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Grandma's Marathon adopts stringent doping policy

Grandma's Marathon adopts stringent doping policy

Grandma's Marathon has adopted a strict doping policy that is designed to supplement USA Track and Field's plan to catch and punish athletes who use performance-enhancing substances.
The race's board of directors voted unanimously to enact the policy, which was announced Tuesday.
_ Any athlete testing positive at a Grandma's Marathon event for a banned substance will be disqualified.
_ Race officials will not recruit, subsidize or otherwise assist any runner who has previously been suspended for using a banned substance. Marathon organizers will cease relationships with coaches and agents of any athletes suspended for doping.
_ Elite runners in Grandma's Marathon or the Garry Bjorklund Half Marathon are required to sign an affidavit acknowledging awareness of the policy and stating their avoidance of performance-enhancing drugs.
"It is extremely important for our sport's future to make it loud and clear that cheating will not be tolerated," said Scott Keenan, the race's executive director.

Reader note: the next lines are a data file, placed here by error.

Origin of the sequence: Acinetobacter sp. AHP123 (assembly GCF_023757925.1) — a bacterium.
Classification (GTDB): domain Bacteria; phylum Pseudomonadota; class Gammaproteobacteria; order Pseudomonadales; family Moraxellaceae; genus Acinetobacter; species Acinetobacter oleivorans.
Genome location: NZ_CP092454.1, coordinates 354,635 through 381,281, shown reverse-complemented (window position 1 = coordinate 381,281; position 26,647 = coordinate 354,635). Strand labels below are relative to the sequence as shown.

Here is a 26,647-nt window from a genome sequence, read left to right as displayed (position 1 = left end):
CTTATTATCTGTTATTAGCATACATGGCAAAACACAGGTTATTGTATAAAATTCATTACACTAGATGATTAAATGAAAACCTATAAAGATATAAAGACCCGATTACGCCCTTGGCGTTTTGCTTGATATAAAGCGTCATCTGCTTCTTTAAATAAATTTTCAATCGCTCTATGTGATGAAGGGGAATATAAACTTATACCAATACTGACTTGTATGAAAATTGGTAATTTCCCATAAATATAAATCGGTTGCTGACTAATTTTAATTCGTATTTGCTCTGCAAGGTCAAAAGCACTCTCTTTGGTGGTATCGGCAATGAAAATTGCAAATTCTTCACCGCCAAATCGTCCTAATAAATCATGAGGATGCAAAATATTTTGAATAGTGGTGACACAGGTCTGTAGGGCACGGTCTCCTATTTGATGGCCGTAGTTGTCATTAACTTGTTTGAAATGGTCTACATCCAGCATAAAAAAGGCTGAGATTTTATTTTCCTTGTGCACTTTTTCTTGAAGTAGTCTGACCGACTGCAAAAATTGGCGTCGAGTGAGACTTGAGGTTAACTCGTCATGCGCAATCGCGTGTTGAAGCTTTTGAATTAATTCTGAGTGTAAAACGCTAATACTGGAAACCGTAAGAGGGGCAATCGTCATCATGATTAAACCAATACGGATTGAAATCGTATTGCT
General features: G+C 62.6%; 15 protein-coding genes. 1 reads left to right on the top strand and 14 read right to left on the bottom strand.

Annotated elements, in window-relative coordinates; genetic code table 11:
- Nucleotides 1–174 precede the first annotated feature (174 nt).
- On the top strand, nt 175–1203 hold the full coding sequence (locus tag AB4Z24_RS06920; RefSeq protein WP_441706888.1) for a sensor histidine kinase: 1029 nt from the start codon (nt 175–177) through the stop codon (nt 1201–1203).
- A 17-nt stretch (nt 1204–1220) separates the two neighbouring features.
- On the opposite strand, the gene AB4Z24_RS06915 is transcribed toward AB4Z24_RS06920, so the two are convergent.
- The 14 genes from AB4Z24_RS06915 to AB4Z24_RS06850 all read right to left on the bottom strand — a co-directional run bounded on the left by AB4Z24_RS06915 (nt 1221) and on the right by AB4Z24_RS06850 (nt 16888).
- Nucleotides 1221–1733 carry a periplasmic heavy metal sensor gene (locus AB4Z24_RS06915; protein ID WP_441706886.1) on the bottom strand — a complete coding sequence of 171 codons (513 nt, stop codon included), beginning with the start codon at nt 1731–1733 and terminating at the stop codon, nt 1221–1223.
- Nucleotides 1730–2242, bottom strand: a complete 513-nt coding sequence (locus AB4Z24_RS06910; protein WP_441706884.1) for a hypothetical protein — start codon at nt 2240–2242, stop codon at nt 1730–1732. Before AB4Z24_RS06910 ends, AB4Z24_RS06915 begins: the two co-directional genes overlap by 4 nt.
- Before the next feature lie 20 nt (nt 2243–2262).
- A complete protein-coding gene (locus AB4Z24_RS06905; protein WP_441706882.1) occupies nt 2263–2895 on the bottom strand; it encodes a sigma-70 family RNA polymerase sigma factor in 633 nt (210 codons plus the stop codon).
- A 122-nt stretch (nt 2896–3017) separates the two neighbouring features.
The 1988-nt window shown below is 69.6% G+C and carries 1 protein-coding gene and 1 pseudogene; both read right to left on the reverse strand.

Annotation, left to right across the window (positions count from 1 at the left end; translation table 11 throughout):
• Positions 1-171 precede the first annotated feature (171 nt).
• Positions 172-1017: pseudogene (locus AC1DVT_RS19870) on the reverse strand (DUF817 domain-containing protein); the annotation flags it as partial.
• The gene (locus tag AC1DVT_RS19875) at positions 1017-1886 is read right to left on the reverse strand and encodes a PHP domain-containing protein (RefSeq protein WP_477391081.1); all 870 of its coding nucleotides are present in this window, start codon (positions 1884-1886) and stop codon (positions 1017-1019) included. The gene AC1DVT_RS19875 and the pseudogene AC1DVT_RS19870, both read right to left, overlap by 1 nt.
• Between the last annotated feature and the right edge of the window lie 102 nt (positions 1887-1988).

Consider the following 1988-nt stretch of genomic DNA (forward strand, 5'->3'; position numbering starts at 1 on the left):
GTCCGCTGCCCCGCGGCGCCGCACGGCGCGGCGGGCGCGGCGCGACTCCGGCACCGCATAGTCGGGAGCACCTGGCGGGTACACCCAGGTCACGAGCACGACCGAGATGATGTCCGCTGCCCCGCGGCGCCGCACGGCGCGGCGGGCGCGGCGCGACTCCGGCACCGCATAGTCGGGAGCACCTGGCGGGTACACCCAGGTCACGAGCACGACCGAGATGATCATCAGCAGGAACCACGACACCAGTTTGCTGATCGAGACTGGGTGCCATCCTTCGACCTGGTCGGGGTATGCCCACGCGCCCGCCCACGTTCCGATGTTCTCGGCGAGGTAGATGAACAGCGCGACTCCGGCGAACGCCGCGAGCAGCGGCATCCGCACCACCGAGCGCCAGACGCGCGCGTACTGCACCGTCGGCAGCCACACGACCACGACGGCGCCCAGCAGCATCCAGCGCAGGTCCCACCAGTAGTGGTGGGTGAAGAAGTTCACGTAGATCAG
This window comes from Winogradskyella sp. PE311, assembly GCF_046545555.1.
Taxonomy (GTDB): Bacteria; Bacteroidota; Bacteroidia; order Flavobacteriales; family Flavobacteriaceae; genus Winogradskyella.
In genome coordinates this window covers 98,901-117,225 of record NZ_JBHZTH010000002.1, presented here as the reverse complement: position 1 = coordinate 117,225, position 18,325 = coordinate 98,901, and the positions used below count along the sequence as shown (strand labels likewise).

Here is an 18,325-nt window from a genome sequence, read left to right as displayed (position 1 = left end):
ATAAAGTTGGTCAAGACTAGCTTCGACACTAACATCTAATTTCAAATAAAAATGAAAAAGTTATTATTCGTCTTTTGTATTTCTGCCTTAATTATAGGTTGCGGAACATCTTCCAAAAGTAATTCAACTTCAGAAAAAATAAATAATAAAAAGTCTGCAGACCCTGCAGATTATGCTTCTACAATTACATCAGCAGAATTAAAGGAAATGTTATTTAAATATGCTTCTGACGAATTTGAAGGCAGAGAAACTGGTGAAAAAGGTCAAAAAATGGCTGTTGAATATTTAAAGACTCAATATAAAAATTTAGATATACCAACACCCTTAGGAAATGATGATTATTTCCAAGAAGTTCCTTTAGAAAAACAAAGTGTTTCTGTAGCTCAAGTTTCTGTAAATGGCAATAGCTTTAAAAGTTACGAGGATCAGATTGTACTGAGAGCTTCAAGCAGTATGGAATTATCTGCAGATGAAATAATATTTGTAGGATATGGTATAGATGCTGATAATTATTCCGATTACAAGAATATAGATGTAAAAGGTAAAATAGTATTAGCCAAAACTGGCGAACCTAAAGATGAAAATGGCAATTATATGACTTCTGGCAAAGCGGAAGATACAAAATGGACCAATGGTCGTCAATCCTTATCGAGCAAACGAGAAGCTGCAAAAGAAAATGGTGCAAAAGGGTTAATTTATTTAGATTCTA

Last year, marathon officials disqualified the women's winner, Halina Karnatsevich of Belarus, after she tested positive for an anabolic steroid. Karnatsevich forfeited her $8,000 (euro5,880) prize and received a two-year ban from competition.
The 31st annual marathon, with a route that stretches along Lake Superior and finishes in downtown Duluth, will be held on June 16.
Grandma's new policy follows a trend toward tougher sanctions against runners caught using perfromance-enhancing drugs.
Last August, race directors for the Boston, London, Berlin, Chicago and New York marathons _ collectively known as the World Marathon Majors _ decided to impose lifetime bans at their races for any runner caught using a banned substance, including for drugs such as marijuana.


Updated : 2021-05-15 14:22 GMT+08:00